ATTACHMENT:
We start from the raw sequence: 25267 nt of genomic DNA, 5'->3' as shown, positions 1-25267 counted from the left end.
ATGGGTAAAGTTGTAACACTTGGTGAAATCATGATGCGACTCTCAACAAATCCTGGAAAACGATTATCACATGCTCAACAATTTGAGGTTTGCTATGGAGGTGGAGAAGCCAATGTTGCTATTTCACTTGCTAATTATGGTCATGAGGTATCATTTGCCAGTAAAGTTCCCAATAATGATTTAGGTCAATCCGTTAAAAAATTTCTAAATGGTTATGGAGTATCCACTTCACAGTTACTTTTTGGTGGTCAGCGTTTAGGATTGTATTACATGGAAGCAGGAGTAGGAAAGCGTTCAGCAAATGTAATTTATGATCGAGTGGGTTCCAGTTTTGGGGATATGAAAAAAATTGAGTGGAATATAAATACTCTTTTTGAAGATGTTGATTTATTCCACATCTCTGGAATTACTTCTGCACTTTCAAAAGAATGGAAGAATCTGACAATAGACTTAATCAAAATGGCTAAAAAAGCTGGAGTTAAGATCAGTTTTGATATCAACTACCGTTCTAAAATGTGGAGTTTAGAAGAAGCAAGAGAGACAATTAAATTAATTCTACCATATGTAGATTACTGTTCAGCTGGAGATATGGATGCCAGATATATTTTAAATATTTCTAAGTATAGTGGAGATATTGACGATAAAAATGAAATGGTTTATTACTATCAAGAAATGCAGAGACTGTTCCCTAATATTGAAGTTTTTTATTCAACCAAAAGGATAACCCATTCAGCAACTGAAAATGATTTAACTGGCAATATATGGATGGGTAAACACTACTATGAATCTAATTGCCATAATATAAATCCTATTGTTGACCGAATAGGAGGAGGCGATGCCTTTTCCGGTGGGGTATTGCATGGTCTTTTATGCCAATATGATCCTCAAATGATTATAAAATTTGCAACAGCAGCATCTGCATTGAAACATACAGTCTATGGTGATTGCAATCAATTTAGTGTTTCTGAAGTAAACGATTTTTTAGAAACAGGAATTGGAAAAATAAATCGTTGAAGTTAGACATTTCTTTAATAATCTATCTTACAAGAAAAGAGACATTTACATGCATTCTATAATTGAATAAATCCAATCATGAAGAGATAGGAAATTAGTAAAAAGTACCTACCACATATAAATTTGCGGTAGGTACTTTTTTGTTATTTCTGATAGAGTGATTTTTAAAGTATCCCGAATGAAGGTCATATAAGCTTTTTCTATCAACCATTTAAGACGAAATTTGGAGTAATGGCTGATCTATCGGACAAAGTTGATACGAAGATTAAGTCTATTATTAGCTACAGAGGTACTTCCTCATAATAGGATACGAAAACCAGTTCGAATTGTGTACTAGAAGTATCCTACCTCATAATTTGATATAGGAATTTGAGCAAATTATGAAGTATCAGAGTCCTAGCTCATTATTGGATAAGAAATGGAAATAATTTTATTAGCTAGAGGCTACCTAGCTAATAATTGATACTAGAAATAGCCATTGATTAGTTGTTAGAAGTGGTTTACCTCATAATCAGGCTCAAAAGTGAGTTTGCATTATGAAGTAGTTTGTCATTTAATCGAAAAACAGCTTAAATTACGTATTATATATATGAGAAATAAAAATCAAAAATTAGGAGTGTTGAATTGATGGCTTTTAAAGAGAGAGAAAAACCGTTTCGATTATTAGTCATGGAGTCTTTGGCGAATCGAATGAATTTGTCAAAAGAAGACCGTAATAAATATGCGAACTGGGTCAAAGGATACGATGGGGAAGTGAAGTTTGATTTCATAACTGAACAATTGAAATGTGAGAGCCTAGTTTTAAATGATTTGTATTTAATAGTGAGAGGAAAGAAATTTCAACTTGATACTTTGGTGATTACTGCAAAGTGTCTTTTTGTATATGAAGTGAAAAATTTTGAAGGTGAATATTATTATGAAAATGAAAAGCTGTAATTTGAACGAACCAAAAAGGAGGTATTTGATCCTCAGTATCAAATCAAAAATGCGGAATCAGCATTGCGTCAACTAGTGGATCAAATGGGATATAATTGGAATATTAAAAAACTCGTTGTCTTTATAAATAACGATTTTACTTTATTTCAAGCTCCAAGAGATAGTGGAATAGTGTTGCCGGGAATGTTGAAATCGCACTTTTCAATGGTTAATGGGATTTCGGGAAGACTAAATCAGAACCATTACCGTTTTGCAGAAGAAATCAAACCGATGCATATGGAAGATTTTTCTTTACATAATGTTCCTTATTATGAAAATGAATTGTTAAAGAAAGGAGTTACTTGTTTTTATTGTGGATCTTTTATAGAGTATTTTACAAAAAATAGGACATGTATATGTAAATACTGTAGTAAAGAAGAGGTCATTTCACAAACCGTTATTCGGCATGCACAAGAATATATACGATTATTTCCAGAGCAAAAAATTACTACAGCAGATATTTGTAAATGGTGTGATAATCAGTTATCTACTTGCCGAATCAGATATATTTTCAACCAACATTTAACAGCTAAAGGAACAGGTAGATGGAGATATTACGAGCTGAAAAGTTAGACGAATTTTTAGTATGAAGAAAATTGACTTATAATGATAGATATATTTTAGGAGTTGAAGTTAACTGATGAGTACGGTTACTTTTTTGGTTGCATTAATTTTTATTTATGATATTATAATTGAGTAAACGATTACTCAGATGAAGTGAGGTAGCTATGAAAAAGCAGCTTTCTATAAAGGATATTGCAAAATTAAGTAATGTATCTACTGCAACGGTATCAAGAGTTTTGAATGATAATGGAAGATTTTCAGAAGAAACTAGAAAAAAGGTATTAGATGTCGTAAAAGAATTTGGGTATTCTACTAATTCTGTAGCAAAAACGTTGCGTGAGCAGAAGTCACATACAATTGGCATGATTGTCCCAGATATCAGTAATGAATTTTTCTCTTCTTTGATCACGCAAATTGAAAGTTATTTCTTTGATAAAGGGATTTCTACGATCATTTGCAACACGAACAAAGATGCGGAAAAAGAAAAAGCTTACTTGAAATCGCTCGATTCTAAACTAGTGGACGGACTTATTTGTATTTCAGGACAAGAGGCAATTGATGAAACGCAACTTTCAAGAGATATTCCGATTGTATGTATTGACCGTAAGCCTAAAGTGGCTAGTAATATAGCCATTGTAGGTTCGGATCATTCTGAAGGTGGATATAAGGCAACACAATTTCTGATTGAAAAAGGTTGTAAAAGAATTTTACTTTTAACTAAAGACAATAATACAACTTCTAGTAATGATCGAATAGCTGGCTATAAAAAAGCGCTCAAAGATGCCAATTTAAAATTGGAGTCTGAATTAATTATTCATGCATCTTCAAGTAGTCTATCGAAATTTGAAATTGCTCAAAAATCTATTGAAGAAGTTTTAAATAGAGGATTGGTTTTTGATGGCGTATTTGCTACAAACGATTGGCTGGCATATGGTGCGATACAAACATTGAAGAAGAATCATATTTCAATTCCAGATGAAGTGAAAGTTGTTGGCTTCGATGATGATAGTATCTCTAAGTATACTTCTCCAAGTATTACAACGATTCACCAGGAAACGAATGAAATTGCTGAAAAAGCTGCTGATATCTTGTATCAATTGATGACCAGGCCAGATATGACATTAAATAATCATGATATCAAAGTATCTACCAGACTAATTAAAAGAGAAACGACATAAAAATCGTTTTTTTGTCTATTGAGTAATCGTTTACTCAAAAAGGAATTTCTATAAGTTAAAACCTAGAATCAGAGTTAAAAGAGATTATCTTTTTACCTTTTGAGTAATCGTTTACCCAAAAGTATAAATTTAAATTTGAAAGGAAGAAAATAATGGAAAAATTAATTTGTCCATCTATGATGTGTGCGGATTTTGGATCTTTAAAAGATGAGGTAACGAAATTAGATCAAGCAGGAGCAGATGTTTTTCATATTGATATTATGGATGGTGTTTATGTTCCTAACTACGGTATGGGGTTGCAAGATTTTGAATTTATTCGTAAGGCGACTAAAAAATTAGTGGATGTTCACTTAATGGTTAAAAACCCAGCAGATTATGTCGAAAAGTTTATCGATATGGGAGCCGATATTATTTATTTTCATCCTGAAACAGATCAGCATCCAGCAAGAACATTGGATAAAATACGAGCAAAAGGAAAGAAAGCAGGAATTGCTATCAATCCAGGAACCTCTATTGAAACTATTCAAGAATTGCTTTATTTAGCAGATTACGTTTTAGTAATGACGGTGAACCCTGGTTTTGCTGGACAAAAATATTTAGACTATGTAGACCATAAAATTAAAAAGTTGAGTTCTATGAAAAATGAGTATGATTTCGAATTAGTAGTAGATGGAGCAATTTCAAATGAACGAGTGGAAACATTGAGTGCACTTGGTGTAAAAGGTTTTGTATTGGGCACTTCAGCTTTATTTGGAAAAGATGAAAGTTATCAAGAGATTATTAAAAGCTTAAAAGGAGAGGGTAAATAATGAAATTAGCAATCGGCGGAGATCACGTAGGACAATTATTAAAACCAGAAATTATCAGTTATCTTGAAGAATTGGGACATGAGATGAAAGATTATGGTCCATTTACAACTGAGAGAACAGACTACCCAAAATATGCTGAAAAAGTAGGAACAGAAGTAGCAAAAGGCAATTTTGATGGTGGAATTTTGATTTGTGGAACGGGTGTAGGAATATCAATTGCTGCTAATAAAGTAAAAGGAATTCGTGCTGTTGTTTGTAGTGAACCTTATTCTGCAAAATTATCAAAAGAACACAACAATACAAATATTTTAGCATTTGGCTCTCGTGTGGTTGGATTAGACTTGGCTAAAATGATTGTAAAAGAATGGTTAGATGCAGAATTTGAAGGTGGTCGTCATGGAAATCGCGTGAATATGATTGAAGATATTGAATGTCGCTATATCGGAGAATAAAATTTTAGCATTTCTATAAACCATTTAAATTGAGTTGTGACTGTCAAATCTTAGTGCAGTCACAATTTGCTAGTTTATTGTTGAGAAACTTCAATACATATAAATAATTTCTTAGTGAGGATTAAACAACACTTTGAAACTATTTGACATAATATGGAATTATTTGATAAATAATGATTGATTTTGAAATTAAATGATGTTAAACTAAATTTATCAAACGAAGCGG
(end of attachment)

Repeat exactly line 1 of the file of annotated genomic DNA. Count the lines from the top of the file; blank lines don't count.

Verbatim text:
We start from the raw sequence: 25267 nt of genomic DNA, 5'->3' as shown, positions 1-25267 counted from the left end.